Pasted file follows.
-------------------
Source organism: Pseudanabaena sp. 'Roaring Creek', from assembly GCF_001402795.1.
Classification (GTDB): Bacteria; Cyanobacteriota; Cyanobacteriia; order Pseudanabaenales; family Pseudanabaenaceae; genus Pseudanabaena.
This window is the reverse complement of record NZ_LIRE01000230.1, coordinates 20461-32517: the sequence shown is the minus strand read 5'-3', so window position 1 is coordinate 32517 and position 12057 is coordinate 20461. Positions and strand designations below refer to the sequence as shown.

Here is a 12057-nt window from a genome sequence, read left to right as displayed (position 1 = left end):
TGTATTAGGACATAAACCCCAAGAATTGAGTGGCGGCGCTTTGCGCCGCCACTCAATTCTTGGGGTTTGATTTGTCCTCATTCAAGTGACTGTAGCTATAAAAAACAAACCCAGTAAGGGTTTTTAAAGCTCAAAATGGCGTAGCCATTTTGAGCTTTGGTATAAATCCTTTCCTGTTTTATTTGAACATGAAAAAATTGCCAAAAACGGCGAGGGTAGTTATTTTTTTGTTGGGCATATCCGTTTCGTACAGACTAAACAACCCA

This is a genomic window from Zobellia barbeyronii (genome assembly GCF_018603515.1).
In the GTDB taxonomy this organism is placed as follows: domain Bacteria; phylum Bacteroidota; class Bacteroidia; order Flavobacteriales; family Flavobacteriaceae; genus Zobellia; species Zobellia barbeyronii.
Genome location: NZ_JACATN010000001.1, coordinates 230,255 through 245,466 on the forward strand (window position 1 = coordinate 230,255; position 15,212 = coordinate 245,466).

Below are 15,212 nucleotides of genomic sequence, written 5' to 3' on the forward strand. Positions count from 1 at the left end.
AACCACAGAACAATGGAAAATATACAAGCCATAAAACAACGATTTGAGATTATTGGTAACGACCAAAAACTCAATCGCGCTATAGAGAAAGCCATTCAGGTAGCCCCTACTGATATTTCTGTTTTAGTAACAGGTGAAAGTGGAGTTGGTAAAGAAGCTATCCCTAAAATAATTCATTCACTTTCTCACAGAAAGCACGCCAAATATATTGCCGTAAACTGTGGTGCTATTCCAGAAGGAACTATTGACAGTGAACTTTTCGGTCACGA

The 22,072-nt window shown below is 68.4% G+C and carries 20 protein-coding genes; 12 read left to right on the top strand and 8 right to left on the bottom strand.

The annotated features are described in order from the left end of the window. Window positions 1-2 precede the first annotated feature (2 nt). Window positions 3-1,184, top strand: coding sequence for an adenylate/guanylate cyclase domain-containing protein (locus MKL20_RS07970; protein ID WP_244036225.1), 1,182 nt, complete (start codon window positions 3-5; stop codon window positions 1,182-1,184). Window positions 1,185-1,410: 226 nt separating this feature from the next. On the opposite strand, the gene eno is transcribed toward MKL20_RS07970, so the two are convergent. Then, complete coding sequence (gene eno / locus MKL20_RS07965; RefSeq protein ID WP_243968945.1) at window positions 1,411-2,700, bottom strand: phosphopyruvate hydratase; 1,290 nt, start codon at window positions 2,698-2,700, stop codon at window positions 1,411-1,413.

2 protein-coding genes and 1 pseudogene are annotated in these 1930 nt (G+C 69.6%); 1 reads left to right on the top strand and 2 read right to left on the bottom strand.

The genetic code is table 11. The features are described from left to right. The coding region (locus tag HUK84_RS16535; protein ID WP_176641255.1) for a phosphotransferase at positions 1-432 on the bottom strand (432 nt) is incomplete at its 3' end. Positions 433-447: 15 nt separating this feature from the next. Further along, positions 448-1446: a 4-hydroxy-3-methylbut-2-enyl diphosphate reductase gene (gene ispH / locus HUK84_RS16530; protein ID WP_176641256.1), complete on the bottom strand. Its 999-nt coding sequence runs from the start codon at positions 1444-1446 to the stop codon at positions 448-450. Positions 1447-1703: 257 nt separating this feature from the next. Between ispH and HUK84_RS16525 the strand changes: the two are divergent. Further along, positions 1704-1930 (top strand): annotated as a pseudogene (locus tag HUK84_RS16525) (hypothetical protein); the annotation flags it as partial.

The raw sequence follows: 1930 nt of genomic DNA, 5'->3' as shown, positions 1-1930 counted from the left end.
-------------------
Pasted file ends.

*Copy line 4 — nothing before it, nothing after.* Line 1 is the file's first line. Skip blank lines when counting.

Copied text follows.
Here is a 12057-nt window from a genome sequence, read left to right as displayed (position 1 = left end):